NIT gets back 20.61 acre Wathoda land

Source: The Hitavada      Date: 09 Nov 2018 10:11:47


Staff Reporter,

Original land owner loses huge tract of land due to non-payment of a paltry sum in 1970’s to NIT

Chequered history of 44 acre Wathoda land

NIT acquired 44.61 acre land for drainage on Nov 27, 1953

Rs 23,500 compensation granted by award on Dec 12, 1962

NIT decides to return surplus land to owner on May 3, 1968

Owner seeks re-allotment of entire 44.61 acre on Sept 3, 1975

NIT Board approves decision to re-allot the land on Oct 6, 1975

Dispute over payment of premium, only 24 acre allotted on June 9, 1982

Civil Suit filed in 1989, court rules in favour of owner Tikhe

NIT moves District Court in 2007, decision reversed on August 26, 2014

Land owner moves High Court in second appeal; the Court rules against NIT in 2017

NIT files SLP, finally the Supreme Court orders in favour of NIT on October 31, 2018

After a 30-year long chequered legal battle which came to an end before the Supreme Court, the Nagpur Improvement Trust (NIT) received a prime 20.61 acre land at Wathoda. The land was part of 44.61 acre plot acquired for drainage and sewerage scheme way back on November 27, 1953. Now, the NIT is planning to use this huge tract for affordable housing project.

Later this land turned out to be surplus and NIT decided to return it to original land owner Sheela Tikhe in 1968 on payment of premium. However, only 24 acre land was returned since land owner had failed to deposit the prescribed amount. This led to a bitter litigation between land owner and trust and travelled from civil court right upto Apex Court which ruled in favour of NIT and upheld legality of its action. The land, once barren fetching very little price, now has become a preferred destination of East Nagpur and commands premium.

The NIT had acquired entire stretch of 44.61 acre for its Drainage and Sewerage Scheme Part­II. The award was passed on December 31, 1962 and NIT took possession after disbursing compensation of Rs.23,500. Since, the land was not required, the NIT the exercising its powers under Land Disposal Rules, 1955, decided to dispose of entire land to Tikhe by charging the premium and ground rent. The NIT invited application for re-allotment of 44.61 acre land on lease and original land-owner filed an application on September 3, 1975. However, she objected to pay 1.5 times of the amount received under land acquisition and revise the amount. Besides, there was a stipulation to use entire land only for Agriculture purposes and entire amount was to be paid in 10 installments.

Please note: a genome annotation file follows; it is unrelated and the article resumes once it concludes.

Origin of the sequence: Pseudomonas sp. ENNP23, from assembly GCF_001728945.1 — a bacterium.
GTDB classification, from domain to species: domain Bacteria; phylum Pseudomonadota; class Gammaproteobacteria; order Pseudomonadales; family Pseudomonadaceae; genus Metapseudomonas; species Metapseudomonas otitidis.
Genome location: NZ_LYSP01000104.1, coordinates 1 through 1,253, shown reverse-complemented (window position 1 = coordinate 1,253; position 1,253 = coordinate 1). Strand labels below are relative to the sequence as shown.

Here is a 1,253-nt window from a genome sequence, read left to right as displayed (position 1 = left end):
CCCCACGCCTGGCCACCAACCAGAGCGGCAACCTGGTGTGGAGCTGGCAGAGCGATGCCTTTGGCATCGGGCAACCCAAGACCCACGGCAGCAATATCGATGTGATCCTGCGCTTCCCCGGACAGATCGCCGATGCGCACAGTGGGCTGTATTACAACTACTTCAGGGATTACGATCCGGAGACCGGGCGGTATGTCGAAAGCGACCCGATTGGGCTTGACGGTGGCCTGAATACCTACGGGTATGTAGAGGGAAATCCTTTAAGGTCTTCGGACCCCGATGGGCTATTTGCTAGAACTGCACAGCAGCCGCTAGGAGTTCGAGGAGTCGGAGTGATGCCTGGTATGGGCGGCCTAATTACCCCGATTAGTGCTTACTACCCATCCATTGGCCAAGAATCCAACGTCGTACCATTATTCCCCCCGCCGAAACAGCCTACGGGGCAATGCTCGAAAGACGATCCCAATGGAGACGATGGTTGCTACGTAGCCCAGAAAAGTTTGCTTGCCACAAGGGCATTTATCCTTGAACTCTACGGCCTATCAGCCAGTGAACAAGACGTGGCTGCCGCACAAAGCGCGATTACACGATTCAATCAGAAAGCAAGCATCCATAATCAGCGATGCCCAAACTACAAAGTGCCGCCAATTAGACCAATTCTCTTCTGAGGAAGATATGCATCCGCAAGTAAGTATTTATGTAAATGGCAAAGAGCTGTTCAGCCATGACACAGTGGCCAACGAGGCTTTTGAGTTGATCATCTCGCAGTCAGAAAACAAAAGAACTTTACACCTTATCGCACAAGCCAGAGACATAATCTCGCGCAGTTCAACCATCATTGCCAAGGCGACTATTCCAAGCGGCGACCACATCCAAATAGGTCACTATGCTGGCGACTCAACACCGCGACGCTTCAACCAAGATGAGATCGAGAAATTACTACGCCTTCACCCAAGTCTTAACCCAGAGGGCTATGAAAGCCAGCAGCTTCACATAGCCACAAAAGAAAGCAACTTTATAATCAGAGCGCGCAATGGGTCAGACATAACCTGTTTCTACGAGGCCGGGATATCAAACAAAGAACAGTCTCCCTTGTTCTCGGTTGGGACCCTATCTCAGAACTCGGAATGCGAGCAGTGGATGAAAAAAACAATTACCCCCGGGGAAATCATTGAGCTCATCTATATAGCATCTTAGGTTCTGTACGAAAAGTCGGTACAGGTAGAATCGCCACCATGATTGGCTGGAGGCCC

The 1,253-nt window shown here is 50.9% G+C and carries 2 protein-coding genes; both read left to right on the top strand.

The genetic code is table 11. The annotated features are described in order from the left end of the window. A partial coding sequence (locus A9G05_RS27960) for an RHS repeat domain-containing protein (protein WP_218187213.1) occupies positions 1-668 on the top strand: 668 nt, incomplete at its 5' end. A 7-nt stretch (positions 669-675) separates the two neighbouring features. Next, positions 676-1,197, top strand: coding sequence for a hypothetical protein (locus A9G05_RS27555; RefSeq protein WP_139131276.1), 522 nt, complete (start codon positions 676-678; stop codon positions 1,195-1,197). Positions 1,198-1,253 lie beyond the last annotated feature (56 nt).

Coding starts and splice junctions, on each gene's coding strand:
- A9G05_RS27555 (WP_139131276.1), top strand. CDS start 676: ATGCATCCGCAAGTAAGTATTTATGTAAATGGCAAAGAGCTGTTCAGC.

The stalemate continued for seven years and in 1982 Tikhe once again requested NIT to reduce the amount. The NIT instead allocated 24 acre out of 44.61 acre land to her. The revised premium for allotment of 24 acres was fixed as Rs.19,230/­ and first installment of 10% was requested to be paid immediately and to further accept terms and conditions of allotment. After some correspondence, Tikhe accepted the allotment letter informing about possession of 24 acre land and subsequently requested to release remaining 20.61 acre land to her. In 1989 the lease was executed for 24 acres of land in her favour after which she filed civil suit demanding entire 44.61 acre land without charging premium.

The trial court held that land-owner was entitled for allotment of remaining 20.61 acres of land and she was directed to deposit remaining premium amount of Rs 16,295 along with 10% per annum interest. NIT was directed to execute the lease deed of land admeasuring 20.61 acres in favour of Tikhe.

NIT then moved the district court challenging the decision of trial court. The District Judge on August 26, 2014 allowed the appeal, set aside the decree and dismissed the suit. This led to filing of second appeal before the Nagpur bench of Bombay High Court.  The High Court in its judgement again upheld land owner’s entitlement for allotment of 20.61 acre of land as per NIT’s own 1968 resolution. The High Court also disapproved applicability of fresh Land Disposal Rules framed in 1983 to NIT’s 1975 resolution.

Now, it was NIT’s turn to challenge it before the Apex Court and claim ownership over 20.41 acre land. The NIT blamed the land-owner for non-compliance of board resolution and dragging the matter for such a long period. After 24 acre land was re-allotted, there was never any firm allotment of 44.61 acre in favour of Tikhe, NIT claimed. Remaining 20.61 acre land was earmarked for Central Nursery of Social Forestry and nursery of NIT.

A division bench of Supreme Court consisting of Justice A K Sikri and Justice Ashok Bhushan while allowing the special leave petition of NIT, held that trial court was not justified in deciding the suit in favour of land-owner in view of Land Disposal Rules. These rules restrain the NIT from allotting any land without auction or inviting tenders or public advertisement. The Apex Court also noted that High Court committed error in taking the view that Land Disposal Rules, 1983 were not applicable in the present case. Senior Advocates Shyam Diwan, Huzefa Ahmadi, S K Mishra, Adv Satyajit Desai and Adv Anagha Desai appeared for NIT. Senior Counsel Mukul Rohatgi, Adv Abhishek Bhoot, Adv Ravindra K and Adv Pratik R. Bombarde represented owner.